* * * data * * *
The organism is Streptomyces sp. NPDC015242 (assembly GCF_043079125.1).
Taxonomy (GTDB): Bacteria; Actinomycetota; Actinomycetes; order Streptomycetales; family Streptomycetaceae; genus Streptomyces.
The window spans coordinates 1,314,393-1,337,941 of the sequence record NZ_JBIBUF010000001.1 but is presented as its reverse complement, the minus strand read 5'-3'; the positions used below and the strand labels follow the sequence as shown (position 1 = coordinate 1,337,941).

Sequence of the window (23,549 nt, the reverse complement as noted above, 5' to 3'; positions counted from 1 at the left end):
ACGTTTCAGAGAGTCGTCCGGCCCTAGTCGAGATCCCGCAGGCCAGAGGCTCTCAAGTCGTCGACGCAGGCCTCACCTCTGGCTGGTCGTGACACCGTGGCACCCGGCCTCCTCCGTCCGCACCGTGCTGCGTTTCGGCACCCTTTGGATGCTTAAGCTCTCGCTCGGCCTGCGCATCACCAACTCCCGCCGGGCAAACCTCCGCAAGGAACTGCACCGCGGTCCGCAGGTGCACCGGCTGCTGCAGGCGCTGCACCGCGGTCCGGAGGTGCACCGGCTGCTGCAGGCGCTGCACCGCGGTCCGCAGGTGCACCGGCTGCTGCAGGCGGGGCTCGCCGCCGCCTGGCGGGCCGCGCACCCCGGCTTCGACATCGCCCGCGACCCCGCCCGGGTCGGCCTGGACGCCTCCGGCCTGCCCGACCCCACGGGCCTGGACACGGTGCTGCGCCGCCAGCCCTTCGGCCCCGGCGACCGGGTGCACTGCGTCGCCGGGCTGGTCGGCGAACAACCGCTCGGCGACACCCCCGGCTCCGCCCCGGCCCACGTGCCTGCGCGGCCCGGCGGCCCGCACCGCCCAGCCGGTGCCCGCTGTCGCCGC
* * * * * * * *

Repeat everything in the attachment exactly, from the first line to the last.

The organism is Streptomyces sp. NPDC015242 (assembly GCF_043079125.1).
Taxonomy (GTDB): Bacteria; Actinomycetota; Actinomycetes; order Streptomycetales; family Streptomycetaceae; genus Streptomyces.
The window spans coordinates 1,314,393-1,337,941 of the sequence record NZ_JBIBUF010000001.1 but is presented as its reverse complement, the minus strand read 5'-3'; the positions used below and the strand labels follow the sequence as shown (position 1 = coordinate 1,337,941).

Sequence of the window (23,549 nt, the reverse complement as noted above, 5' to 3'; positions counted from 1 at the left end):
ACGTTTCAGAGAGTCGTCCGGCCCTAGTCGAGATCCCGCAGGCCAGAGGCTCTCAAGTCGTCGACGCAGGCCTCACCTCTGGCTGGTCGTGACACCGTGGCACCCGGCCTCCTCCGTCCGCACCGTGCTGCGTTTCGGCACCCTTTGGATGCTTAAGCTCTCGCTCGGCCTGCGCATCACCAACTCCCGCCGGGCAAACCTCCGCAAGGAACTGCACCGCGGTCCGCAGGTGCACCGGCTGCTGCAGGCGCTGCACCGCGGTCCGGAGGTGCACCGGCTGCTGCAGGCGCTGCACCGCGGTCCGCAGGTGCACCGGCTGCTGCAGGCGGGGCTCGCCGCCGCCTGGCGGGCCGCGCACCCCGGCTTCGACATCGCCCGCGACCCCGCCCGGGTCGGCCTGGACGCCTCCGGCCTGCCCGACCCCACGGGCCTGGACACGGTGCTGCGCCGCCAGCCCTTCGGCCCCGGCGACCGGGTGCACTGCGTCGCCGGGCTGGTCGGCGAACAACCGCTCGGCGACACCCCCGGCTCCGCCCCGGCCCACGTGCCTGCGCGGCCCGGCGGCCCGCACCGCCCAGCCGGTGCCCGCTGTCGCCGC